Flagg spoke Yiddish, Hebrew, Romanian, English, French, German and Dutch.[3] She resided in a penthouse in The Century Towers on the Avenue of the Stars, Century City in Los Angeles, which she and her husband purchased from Jack Benny in 1976 for the highest price recorded for a condominium in Los Angeles up to that date.[3][16]


She died on August 13, 2014 in her penthouse in Century City of natural causes.[1][5] [17] She was ninety-four years old.[16] She was buried at the Hillside Memorial Park Cemetery, a Jewish cemetery in Culver City, California, and the reception took place at the Hillcrest Country Club.[5]

Further reading

Note: listed in chronological order

  • "Edith Flagg's Reason-Why: To Design Clothes for the Average Customer's Budget" Virginia Scallon, California Apparel News, Friday Jan 3 1969 page 26.
  • "Flagg-Waiving" Women's Wear Daily, Monday October 23, 1967.
  • Women's Wear Daily, Tues Feb 13 1968 p 21.
  • Harry & Sidney Arkin Buying Office April 18, 1968 Edith Flagg: Never Forgets the Customer, First to Introduce Polyester Knits
  • California Apparel News Fri Jan 3 1969
  • Women's Wear Daily sec 2 wed jan 6 1971 "Edith Flagg—First American Woman to Use Polyester".
  • City of Hope Pilot Magazine 1972—"Flagg elected to board of directors for City of Hope".
  • Fashionweek p 17 March 27, 1972—Flagg Merchant's Club president for 3 years.
  • California Apparel News, December 20, 1974.
  • "DIALOGUE with Eric and Edith Flagg-- Barbara Freidman, Managing Editor CALIFORNIA APPAREL NEWS PAGE 17 FRIDAY MARCH 23 1975.
  • Beverly Hills Courier January 9, 1976-- "Flagg, nationally prominent apparel manufacturer, active in the Dutch Underground--Flagg is the new chair of the Committee on Ideology of the City of Hope's Board of Directors.
  • Edith Flagg: Celebrating 20 years of Success California Apparel News page 9 Friday June 11, 1976.
  • Jewish Federation Council Bulletin July 7, 1980.
  • Jewish Federation Council Bulletin March 2, 1981.
  • California Apparel News March 20, 1981 p. 16.
  • California Apparel News April 3, 1981 p. 22.
  • California Apparel News, "By the Way" May 15, 1981.
  • Los Angeles Jewish Community Bulletin Nov 23 1981 vol 23 no 22.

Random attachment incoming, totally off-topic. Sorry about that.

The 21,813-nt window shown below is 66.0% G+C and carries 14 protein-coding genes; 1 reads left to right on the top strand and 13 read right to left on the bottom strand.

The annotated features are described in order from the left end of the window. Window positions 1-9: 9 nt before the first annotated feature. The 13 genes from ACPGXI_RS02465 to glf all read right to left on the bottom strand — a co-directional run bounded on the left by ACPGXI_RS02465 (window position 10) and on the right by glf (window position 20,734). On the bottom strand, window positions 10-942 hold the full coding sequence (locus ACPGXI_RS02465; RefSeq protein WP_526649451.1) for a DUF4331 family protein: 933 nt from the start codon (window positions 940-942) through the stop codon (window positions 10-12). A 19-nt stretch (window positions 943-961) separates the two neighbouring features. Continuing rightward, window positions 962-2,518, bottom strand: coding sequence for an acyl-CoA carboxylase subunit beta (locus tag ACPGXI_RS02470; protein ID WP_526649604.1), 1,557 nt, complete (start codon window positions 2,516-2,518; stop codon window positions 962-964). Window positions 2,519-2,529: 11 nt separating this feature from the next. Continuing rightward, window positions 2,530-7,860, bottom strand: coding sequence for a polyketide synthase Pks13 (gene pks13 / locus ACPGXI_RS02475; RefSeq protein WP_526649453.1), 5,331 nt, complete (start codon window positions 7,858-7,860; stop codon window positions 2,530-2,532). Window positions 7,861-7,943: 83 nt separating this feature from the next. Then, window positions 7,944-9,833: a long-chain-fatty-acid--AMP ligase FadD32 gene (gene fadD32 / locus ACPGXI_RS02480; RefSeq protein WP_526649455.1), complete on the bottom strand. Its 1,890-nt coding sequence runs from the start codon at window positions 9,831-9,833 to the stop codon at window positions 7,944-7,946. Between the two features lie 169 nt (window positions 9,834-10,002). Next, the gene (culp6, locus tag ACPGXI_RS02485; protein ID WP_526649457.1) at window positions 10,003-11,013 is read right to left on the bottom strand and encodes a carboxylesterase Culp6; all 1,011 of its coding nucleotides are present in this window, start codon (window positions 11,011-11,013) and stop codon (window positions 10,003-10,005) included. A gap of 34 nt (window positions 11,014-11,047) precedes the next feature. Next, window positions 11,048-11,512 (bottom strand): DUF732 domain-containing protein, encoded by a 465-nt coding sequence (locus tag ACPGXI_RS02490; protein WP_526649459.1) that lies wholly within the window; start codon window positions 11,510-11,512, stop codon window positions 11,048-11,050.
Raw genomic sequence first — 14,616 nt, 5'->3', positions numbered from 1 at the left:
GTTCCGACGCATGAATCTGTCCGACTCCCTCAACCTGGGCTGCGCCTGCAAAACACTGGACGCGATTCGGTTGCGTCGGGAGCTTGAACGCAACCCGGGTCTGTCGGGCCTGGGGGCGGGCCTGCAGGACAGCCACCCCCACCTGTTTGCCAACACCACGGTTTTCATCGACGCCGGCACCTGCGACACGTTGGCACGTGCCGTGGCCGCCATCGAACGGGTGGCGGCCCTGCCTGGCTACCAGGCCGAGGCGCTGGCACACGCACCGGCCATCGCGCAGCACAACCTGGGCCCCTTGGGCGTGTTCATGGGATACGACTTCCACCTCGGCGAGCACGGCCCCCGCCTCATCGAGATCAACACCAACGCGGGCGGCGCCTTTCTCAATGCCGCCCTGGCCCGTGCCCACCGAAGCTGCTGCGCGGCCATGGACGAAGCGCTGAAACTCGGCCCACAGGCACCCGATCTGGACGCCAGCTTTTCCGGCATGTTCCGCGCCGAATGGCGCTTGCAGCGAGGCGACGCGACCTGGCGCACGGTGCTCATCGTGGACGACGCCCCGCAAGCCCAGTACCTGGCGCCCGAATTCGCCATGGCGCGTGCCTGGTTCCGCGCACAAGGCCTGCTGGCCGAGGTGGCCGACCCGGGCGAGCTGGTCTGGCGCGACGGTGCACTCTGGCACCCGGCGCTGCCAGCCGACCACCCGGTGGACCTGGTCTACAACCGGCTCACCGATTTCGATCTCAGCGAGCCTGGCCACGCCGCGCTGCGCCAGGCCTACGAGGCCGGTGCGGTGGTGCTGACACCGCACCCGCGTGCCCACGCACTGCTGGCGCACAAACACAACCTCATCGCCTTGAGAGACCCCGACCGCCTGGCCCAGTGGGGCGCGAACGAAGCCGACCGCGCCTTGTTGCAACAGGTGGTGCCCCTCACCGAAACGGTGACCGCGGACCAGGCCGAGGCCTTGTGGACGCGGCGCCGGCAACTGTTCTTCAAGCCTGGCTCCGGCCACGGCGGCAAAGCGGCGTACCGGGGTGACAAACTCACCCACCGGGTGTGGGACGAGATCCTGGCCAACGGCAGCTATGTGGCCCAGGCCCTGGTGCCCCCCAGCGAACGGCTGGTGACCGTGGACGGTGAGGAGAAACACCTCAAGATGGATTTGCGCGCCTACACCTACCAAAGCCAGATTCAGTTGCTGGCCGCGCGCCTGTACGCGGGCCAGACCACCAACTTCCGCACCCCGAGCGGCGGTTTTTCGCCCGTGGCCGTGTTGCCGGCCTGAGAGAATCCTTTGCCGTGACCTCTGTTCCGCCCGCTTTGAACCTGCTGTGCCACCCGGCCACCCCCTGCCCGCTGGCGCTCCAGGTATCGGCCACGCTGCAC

• "By the Way" by Edith Flagg Aug 13 1982 vol 38 no 33.
  • Los Angeles Jewish Community Bulletin sep 27 1982 vol 24 no 18.
  • United Jewish Fund Campaign Update; The Jewish Federation Council of Greater Los Angeles-, June 1985.
  • United Jewish Fund "Campaign Update" The Jewish Federation Council of Greater Los Angeles, front page August 8, 1985.
  • Jewish Federation Council/ United Jewish Fund "Update" paper Feb. 27, 1986 -- "Flegenheimer, Fenstra, Flagg: Soldier Without a Uniform".
  • Century City News, March 18, 1986.
  • Beverly Hills Courier Nov 15 2002 page 9 re: Cindy Flagg Cedars Sinai.
  • Beverly Hills 213 Nov 20 2002 vol 20, number 46 page 21 re Cindy Flagg Cedars Sinai.
  • BeverlyHills Courier June 4, 2004 front page re: Cindy Flagg Cedars-Sinai.
  • Beverly Hills Courier Nov 19 2004 re: CIndy Flagg Cedars Sinai p18.
  • Beverly Hills Courier June 2, 2006 re: Cindy Flagg Cedars-Sinai.


  1. ^ a b c d e f g h i David Colker (August 17, 2014). "Edith Flagg dies at 94; L.A. designer helped popularize polyester". Los Angeles Times. Retrieved January 11, 2015. 
  2. ^ a b Dave Lackie (August 22, 2014). ""A place in the sun; Forget the realtor's gold jacket - Dave Lackie meets Josh Flagg, an agent known as much for clothes as closing deals"". Weekend Post. 
  3. ^ a b c d e f g h i Shirley Halperin (August 20, 2012). "An Evening With 'Million Dollar Listing' 's Grandma Flagg". Hollywood Reporter. 
  4. ^ a b "Edith Flagg". Jewish Women's Archive. Retrieved January 11, 2015. 
  5. ^ a b c d e f g h Victoria Talbot, 'Edith Flagg, Fashion Pioneer and Philanthropist, Dead at 94', The Beverly Hills Courier, August 22, 2014, Volume XXXXVIIII, Number 34, pp. 4;18 [1]
  6. ^
  7. ^ Lauren Weigle (October 29, 2014). "Edith Flagg, Josh Flagg's Grandmother: 5 Fast Facts You Need to Know". Heavy, Inc. Retrieved January 11, 2015. 
  8. ^
  9. ^ a b c Kaelan Hollon. "Trailblazer – Edith Flagg". CAKE&WHISKEY. Retrieved January 11, 2015. 
  10. ^ Evelyn Mazuran (November 21, 1968). "Spring has Many Looks". The Deseret News. 
  11. ^ Julie Byrne (October 14, 1965). "Clotheshorse in the Jet Age". Los Angeles Times. 
  12. ^ Ashley Baylen (August 20, 2012). "Top 20 Under 40 Los Angeles - Josh Flagg". Shalom Life. Archived from the original on January 11, 2015. Retrieved January 11, 2015. 
  13. ^ a b "Authors Corner: Josh Flagg Dishes On His New Book A Simple Girl". The Jewish Federation of Greater Los Angeles. September 25, 2009. Retrieved January 11, 2015. 
  14. ^ "Flagg elected to board of directors for City of Hope". City of Hope Pilot Magazine. 1972. 
  15. ^ "About "Eric Flagg"". Real Integrity Co., Ltd. January 20, 2012. Archived from the original on January 11, 2015. Retrieved January 11, 2015. 
  16. ^ a b Erin Weinger, Edith Flagg, 'Million Dollar Listing' Grandma, Dies at 94, The Hollywood Reporter, August 13, 2014
  17. ^